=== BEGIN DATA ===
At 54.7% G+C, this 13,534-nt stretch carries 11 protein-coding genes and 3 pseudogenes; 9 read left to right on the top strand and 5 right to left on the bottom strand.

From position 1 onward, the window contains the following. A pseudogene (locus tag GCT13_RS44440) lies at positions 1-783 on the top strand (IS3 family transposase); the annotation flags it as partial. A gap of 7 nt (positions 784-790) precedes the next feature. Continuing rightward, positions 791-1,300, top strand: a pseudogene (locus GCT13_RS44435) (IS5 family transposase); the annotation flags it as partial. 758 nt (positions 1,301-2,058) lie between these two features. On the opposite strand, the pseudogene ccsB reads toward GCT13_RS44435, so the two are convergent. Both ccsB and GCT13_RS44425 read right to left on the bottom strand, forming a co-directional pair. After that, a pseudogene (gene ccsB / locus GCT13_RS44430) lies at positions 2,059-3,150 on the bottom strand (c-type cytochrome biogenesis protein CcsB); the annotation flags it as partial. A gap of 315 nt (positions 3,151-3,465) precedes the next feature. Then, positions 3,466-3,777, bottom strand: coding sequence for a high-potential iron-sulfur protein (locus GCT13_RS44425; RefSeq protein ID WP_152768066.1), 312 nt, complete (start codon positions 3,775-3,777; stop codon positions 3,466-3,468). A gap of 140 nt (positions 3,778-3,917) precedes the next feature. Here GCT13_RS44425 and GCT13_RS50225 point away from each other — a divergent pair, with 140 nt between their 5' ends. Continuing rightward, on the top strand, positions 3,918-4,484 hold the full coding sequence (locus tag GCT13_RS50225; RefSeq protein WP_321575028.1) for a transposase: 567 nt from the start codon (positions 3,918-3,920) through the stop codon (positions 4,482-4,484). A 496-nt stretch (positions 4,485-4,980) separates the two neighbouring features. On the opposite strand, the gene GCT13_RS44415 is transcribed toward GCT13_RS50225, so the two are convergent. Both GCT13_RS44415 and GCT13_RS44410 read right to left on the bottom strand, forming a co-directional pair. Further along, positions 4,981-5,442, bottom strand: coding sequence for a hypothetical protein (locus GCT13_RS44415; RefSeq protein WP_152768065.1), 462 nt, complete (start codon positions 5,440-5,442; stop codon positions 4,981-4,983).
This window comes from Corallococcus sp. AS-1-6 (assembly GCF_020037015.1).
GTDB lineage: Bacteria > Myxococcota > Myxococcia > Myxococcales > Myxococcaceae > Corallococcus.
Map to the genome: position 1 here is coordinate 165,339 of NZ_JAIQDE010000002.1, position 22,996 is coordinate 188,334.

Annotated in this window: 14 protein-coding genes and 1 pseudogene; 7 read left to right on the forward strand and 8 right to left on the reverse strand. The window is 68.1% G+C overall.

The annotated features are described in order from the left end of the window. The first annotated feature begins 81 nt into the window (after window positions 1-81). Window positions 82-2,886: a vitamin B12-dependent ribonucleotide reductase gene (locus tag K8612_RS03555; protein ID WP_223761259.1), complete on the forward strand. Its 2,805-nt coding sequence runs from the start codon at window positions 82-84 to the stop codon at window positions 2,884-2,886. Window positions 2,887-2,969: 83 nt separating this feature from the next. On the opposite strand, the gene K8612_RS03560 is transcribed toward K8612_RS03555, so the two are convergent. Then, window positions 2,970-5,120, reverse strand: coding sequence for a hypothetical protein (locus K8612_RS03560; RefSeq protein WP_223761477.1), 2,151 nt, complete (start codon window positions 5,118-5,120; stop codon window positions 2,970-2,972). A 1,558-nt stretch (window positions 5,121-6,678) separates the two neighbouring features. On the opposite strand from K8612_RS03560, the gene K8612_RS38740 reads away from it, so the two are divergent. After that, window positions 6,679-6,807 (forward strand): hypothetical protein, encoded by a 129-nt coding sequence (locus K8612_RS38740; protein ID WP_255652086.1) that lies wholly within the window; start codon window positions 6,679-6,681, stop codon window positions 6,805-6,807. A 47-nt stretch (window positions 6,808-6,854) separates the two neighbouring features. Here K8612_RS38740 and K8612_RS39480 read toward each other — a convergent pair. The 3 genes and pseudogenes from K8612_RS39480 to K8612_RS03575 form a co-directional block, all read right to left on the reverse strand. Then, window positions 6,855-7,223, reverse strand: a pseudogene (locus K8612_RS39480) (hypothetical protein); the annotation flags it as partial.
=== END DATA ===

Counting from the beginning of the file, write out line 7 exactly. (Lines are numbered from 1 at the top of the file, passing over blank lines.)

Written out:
The annotated features are described in order from the left end of the window. The first annotated feature begins 81 nt into the window (after window positions 1-81). Window positions 82-2,886: a vitamin B12-dependent ribonucleotide reductase gene (locus tag K8612_RS03555; protein ID WP_223761259.1), complete on the forward strand. Its 2,805-nt coding sequence runs from the start codon at window positions 82-84 to the stop codon at window positions 2,884-2,886. Window positions 2,887-2,969: 83 nt separating this feature from the next. On the opposite strand, the gene K8612_RS03560 is transcribed toward K8612_RS03555, so the two are convergent. Then, window positions 2,970-5,120, reverse strand: coding sequence for a hypothetical protein (locus K8612_RS03560; RefSeq protein WP_223761477.1), 2,151 nt, complete (start codon window positions 5,118-5,120; stop codon window positions 2,970-2,972). A 1,558-nt stretch (window positions 5,121-6,678) separates the two neighbouring features. On the opposite strand from K8612_RS03560, the gene K8612_RS38740 reads away from it, so the two are divergent. After that, window positions 6,679-6,807 (forward strand): hypothetical protein, encoded by a 129-nt coding sequence (locus K8612_RS38740; protein ID WP_255652086.1) that lies wholly within the window; start codon window positions 6,679-6,681, stop codon window positions 6,805-6,807. A 47-nt stretch (window positions 6,808-6,854) separates the two neighbouring features. Here K8612_RS38740 and K8612_RS39480 read toward each other — a convergent pair. The 3 genes and pseudogenes from K8612_RS39480 to K8612_RS03575 form a co-directional block, all read right to left on the reverse strand. Then, window positions 6,855-7,223, reverse strand: a pseudogene (locus K8612_RS39480) (hypothetical protein); the annotation flags it as partial.